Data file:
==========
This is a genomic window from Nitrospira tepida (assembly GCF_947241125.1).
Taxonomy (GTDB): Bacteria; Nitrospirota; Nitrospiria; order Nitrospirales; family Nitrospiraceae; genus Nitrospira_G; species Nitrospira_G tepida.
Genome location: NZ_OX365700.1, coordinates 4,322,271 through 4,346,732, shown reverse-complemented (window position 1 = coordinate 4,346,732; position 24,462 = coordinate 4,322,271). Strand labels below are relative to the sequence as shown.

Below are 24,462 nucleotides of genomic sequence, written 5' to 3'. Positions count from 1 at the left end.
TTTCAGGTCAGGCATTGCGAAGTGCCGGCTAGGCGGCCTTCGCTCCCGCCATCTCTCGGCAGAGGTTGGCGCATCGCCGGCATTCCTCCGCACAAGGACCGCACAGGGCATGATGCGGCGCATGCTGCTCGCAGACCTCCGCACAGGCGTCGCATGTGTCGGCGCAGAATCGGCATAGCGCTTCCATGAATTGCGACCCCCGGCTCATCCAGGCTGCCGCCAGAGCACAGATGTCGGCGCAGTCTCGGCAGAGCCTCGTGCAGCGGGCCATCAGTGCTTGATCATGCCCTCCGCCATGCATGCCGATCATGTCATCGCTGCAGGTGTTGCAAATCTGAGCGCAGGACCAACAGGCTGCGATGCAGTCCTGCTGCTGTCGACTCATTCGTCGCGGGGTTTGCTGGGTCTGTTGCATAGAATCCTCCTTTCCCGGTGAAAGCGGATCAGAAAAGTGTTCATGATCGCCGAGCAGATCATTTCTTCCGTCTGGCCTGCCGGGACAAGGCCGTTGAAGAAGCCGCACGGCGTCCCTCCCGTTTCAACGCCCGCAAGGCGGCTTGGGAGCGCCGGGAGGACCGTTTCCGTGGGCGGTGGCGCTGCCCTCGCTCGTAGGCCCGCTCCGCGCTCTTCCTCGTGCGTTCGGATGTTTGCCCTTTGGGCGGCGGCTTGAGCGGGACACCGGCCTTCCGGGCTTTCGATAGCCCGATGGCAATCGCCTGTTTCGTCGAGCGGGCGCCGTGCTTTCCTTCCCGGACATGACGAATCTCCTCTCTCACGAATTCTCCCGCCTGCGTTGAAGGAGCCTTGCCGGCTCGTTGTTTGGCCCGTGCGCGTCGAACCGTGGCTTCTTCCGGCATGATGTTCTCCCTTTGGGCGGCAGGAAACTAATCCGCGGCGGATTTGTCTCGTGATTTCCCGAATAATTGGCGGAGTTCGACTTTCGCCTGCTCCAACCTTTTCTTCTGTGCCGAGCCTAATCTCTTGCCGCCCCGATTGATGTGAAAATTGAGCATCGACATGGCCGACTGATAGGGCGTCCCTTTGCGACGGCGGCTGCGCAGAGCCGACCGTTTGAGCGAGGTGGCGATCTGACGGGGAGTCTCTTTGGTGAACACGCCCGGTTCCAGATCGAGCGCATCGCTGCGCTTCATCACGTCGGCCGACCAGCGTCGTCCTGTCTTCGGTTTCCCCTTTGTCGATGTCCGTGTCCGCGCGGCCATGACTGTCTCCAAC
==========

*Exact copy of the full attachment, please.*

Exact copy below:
This is a genomic window from Nitrospira tepida (assembly GCF_947241125.1).
Taxonomy (GTDB): Bacteria; Nitrospirota; Nitrospiria; order Nitrospirales; family Nitrospiraceae; genus Nitrospira_G; species Nitrospira_G tepida.
Genome location: NZ_OX365700.1, coordinates 4,322,271 through 4,346,732, shown reverse-complemented (window position 1 = coordinate 4,346,732; position 24,462 = coordinate 4,322,271). Strand labels below are relative to the sequence as shown.

Below are 24,462 nucleotides of genomic sequence, written 5' to 3'. Positions count from 1 at the left end.
TTTCAGGTCAGGCATTGCGAAGTGCCGGCTAGGCGGCCTTCGCTCCCGCCATCTCTCGGCAGAGGTTGGCGCATCGCCGGCATTCCTCCGCACAAGGACCGCACAGGGCATGATGCGGCGCATGCTGCTCGCAGACCTCCGCACAGGCGTCGCATGTGTCGGCGCAGAATCGGCATAGCGCTTCCATGAATTGCGACCCCCGGCTCATCCAGGCTGCCGCCAGAGCACAGATGTCGGCGCAGTCTCGGCAGAGCCTCGTGCAGCGGGCCATCAGTGCTTGATCATGCCCTCCGCCATGCATGCCGATCATGTCATCGCTGCAGGTGTTGCAAATCTGAGCGCAGGACCAACAGGCTGCGATGCAGTCCTGCTGCTGTCGACTCATTCGTCGCGGGGTTTGCTGGGTCTGTTGCATAGAATCCTCCTTTCCCGGTGAAAGCGGATCAGAAAAGTGTTCATGATCGCCGAGCAGATCATTTCTTCCGTCTGGCCTGCCGGGACAAGGCCGTTGAAGAAGCCGCACGGCGTCCCTCCCGTTTCAACGCCCGCAAGGCGGCTTGGGAGCGCCGGGAGGACCGTTTCCGTGGGCGGTGGCGCTGCCCTCGCTCGTAGGCCCGCTCCGCGCTCTTCCTCGTGCGTTCGGATGTTTGCCCTTTGGGCGGCGGCTTGAGCGGGACACCGGCCTTCCGGGCTTTCGATAGCCCGATGGCAATCGCCTGTTTCGTCGAGCGGGCGCCGTGCTTTCCTTCCCGGACATGACGAATCTCCTCTCTCACGAATTCTCCCGCCTGCGTTGAAGGAGCCTTGCCGGCTCGTTGTTTGGCCCGTGCGCGTCGAACCGTGGCTTCTTCCGGCATGATGTTCTCCCTTTGGGCGGCAGGAAACTAATCCGCGGCGGATTTGTCTCGTGATTTCCCGAATAATTGGCGGAGTTCGACTTTCGCCTGCTCCAACCTTTTCTTCTGTGCCGAGCCTAATCTCTTGCCGCCCCGATTGATGTGAAAATTGAGCATCGACATGGCCGACTGATAGGGCGTCCCTTTGCGACGGCGGCTGCGCAGAGCCGACCGTTTGAGCGAGGTGGCGATCTGACGGGGAGTCTCTTTGGTGAACACGCCCGGTTCCAGATCGAGCGCATCGCTGCGCTTCATCACGTCGGCCGACCAGCGTCGTCCTGTCTTCGGTTTCCCCTTTGTCGATGTCCGTGTCCGCGCGGCCATGACTGTCTCCAAC